Just seven months ago, Kristene Kelly was plenty happy in her job as one of the lead administrators with an Ivy League college’s athletics department.
Then a chance congratulatory message eventually led the Fredriksted, St. Croix, native to her next career move — with a school in one of the nation’s top athletic conferences.
On Monday, Kelly was named deputy athletics director for internal affairs at Vanderbilt University in Nashville, Tenn., one of the founding members of the Southeastern Conference (SEC).
“Can you tell that I’m excited about this?” Kelly said in a Zoom interview Thursday. “I’m so fired up about being here. … I’m definitely excited to be here.”
At Vanderbilt, Kelly — the daughter of Christina Brathwaite and the late Neville Brathwaite — will be the athletic department’s No. 2 administrator behind Candice Storey Lee, the Commodores’ vice chancellor for athletics and university affairs and the college’s athletics director.
Kelly will also be the school’s senior women’s administrator.
“There’s a lot of different factors that came into play,” said Kelly, who had spent nearly two years in Dartmouth College’s athletics department before making the move to Vanderbilt.
“First of all, it is the SEC, and I did go to graduate school at the University of Tennessee, so I already had some familiarity with the SEC. Two, Vandy is a high academic institution, which is very similar to Dartmouth and Ivy League schools. Three, my husband [Jonathan Kelly Sr.] is from Mississippi, and in his adult life he’s never been this close to home; now, he’s gonna be 5 ½ hours from home. Plus, our son [Jonathan Jones Jr.] is a high school senior now, and New Hampshire only had three state institutions of higher learning; in Tennessee, there’s 13 or 14.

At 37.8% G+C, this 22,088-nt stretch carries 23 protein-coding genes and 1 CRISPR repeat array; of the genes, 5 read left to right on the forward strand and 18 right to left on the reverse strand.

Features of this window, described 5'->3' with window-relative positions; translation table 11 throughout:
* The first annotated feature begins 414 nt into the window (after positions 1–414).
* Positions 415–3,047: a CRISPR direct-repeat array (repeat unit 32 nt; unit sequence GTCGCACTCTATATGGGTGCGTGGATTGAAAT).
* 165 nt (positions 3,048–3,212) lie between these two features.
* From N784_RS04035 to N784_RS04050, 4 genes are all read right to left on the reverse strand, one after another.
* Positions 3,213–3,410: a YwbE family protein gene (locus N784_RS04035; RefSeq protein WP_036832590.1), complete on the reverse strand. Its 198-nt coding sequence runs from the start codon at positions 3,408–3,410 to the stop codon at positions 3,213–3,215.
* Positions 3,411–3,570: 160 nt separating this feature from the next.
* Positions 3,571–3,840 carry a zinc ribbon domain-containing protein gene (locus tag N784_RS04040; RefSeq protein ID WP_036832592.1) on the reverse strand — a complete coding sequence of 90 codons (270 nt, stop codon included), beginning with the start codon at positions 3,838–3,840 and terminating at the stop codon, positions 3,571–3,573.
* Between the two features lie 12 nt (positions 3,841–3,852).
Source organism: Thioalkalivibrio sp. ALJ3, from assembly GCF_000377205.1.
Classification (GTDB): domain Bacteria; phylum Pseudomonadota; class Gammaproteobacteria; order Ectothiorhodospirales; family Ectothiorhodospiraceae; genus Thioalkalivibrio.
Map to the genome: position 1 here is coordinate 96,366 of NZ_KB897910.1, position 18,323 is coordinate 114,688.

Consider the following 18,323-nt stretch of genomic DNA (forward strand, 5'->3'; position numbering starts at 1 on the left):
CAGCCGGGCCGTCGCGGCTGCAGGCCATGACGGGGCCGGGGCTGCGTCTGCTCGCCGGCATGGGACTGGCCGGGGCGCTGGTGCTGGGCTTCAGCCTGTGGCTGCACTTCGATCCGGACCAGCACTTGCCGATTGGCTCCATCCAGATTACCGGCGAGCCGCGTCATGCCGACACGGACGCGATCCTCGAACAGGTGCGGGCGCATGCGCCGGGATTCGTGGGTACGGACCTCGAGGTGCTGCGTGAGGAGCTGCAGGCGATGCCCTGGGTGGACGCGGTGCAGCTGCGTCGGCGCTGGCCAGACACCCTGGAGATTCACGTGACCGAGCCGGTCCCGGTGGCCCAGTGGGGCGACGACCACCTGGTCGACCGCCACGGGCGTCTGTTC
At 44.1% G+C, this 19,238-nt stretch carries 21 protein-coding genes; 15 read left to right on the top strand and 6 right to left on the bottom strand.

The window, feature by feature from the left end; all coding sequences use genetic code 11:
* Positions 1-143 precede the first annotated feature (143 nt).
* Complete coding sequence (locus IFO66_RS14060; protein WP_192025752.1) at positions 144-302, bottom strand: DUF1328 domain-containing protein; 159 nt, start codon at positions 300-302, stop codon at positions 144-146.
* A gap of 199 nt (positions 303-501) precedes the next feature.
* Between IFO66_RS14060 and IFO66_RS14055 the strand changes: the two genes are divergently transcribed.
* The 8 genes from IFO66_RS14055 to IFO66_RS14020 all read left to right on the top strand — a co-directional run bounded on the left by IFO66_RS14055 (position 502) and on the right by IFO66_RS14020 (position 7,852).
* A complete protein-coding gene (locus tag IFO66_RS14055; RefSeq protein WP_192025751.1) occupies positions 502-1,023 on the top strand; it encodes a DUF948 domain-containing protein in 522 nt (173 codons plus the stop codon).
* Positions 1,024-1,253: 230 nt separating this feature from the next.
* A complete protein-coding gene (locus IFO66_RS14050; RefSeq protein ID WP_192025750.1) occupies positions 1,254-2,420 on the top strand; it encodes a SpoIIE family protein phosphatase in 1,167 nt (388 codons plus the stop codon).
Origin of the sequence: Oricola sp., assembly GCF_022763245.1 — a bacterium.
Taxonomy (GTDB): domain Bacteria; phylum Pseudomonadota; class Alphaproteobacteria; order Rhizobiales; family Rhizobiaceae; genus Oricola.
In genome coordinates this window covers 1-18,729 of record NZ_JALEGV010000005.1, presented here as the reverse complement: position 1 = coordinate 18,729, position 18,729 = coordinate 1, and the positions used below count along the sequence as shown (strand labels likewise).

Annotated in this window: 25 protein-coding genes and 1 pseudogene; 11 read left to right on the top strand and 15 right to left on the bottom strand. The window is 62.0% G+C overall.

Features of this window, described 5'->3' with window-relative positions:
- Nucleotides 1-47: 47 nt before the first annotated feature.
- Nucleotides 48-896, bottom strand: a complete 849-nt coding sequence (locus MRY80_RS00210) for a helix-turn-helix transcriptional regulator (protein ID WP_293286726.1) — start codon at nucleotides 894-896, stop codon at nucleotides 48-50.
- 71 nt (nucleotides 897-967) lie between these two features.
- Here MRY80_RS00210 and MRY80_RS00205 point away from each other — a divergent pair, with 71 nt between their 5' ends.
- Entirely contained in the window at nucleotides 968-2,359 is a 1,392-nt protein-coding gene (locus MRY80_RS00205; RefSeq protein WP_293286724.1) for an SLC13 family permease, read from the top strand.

“Then there was the opportunity to work under the first and only Black female athletics director in the SEC. It’s a historic hire, and if I can be candid, women — in particularly Black women — we don’t get opportunities to screw up; if you don’t do well, you’re not going to get another opportunity. That’s why I thought it was important for Candice to have the help, experienced help.
“There’s the opportunity for me to grow as an individual and as a professional, to be in an environment I’ve never been in. But knowing that there’s a lot that I can take off of her plate to help her. All of those factors together made the decision not a hard one to make.”
Last February, Kelly was promoted to Dartmouth’s executive associate athletics director after nearly 18 months as the college’s senior associate athletics director for varsity sports. That earned her a congratulatory message from Lee.
“She follows me on social media, and she sent me a personal message saying ‘congratulations on your promotion,’” Kelly said. “Then we got to talking about both being members of the same sorority and all of that, but that was it.”
Lee was Vanderbilt’s interim athletic director at the time, but when she was given the job permanently in May, Kelly sent her a congratulatory message.
“Being the first and only Black female AD in the SEC was a pretty big deal, so I reached out to her,” Kelly said. “It wasn’t much more than that.”
However, two months later, Kelly heard through the grapevine that Lee was looking for personnel to fill out the athletics staff at Vanderbilt.
“One thing led to another,” Kelly said. “That’s how I wound up here.”
Now that she’s made the move to Nashville, Tenn., Kelly is ready to tackle the challenge.
“No, this is not new, but it is different,” Kelly said. “It’s obviously a Power 5 [conference school], so it’s a much higher level. However, at Dartmouth I oversaw 16 teams; I’m looking forward to only supervising five teams here.
“There are differences, but it’s still athletics. We’re here for the student-athletes, we’re still here to see them walk across that stage, get a degree and become productive citizens in society. But also, we want them to have a really strong, competitive experience when they’re here. Hopefully, they’ll leave with some championships. Then I feel that my job’s been done.”